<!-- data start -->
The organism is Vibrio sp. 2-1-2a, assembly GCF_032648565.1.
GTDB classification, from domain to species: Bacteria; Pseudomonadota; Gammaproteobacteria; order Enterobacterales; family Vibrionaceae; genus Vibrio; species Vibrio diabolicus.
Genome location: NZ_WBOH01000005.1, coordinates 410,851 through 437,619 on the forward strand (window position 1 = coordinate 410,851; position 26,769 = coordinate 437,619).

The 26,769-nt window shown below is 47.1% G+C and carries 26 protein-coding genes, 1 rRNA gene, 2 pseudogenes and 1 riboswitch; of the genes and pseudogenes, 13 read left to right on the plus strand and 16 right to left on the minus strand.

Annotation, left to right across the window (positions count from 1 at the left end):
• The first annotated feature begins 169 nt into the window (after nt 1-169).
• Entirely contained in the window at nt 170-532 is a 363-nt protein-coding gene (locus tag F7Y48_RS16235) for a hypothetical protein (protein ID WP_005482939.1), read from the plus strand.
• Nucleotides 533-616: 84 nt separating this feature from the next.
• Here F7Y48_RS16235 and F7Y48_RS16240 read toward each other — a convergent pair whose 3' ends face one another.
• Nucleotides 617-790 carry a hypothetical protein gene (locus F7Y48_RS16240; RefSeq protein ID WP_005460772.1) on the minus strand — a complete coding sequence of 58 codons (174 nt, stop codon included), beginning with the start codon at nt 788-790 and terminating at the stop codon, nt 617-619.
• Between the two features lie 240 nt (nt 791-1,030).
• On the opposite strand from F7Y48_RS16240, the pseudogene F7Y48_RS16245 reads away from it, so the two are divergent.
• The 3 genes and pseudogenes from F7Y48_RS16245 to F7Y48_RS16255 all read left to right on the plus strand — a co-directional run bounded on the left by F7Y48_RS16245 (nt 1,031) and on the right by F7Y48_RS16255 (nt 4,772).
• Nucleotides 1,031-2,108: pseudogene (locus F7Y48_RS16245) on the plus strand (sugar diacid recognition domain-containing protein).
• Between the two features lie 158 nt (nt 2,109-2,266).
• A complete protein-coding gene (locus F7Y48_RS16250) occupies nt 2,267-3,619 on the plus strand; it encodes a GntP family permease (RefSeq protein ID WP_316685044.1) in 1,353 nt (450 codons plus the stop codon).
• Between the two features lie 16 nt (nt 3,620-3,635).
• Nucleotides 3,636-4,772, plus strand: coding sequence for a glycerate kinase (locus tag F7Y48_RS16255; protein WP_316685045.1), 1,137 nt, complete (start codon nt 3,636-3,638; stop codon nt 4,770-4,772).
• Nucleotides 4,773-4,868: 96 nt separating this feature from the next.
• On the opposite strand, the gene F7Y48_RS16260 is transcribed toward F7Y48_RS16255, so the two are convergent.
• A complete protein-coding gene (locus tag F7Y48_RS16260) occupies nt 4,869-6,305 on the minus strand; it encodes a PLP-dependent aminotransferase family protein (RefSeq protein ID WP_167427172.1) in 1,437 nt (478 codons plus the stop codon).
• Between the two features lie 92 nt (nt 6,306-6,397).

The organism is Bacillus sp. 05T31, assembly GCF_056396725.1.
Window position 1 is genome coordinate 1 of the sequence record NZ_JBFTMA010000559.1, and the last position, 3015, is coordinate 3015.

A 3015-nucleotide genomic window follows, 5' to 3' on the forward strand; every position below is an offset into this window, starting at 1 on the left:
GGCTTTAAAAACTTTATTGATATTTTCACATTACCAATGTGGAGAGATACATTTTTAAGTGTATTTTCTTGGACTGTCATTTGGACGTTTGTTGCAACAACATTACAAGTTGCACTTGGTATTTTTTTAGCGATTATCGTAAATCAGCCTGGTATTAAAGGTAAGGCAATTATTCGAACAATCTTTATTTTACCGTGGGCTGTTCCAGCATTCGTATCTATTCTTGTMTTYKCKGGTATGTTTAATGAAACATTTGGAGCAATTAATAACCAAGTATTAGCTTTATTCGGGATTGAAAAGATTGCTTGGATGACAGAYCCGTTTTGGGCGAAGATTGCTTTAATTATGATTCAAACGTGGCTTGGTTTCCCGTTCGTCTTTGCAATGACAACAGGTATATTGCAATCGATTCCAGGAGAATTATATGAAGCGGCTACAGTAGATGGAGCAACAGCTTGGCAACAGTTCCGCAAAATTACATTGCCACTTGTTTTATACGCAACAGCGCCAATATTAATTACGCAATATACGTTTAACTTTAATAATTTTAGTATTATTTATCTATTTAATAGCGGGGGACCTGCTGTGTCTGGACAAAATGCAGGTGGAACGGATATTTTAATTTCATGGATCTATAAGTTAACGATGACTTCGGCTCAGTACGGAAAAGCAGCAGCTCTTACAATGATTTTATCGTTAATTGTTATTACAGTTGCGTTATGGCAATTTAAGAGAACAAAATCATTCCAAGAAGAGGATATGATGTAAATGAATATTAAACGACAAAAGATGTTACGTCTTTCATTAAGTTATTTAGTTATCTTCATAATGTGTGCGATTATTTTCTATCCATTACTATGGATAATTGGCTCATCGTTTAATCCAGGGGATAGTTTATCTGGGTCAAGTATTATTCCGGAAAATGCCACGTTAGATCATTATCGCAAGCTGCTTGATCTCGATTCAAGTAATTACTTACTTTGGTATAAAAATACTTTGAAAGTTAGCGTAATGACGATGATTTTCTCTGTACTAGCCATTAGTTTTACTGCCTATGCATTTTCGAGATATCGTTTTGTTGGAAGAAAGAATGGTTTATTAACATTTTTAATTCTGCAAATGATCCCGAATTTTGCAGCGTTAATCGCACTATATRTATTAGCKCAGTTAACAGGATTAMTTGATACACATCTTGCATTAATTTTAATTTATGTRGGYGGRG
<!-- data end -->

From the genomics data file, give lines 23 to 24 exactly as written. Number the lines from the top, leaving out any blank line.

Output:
The organism is Bacillus sp. 05T31, assembly GCF_056396725.1.
Window position 1 is genome coordinate 1 of the sequence record NZ_JBFTMA010000559.1, and the last position, 3015, is coordinate 3015.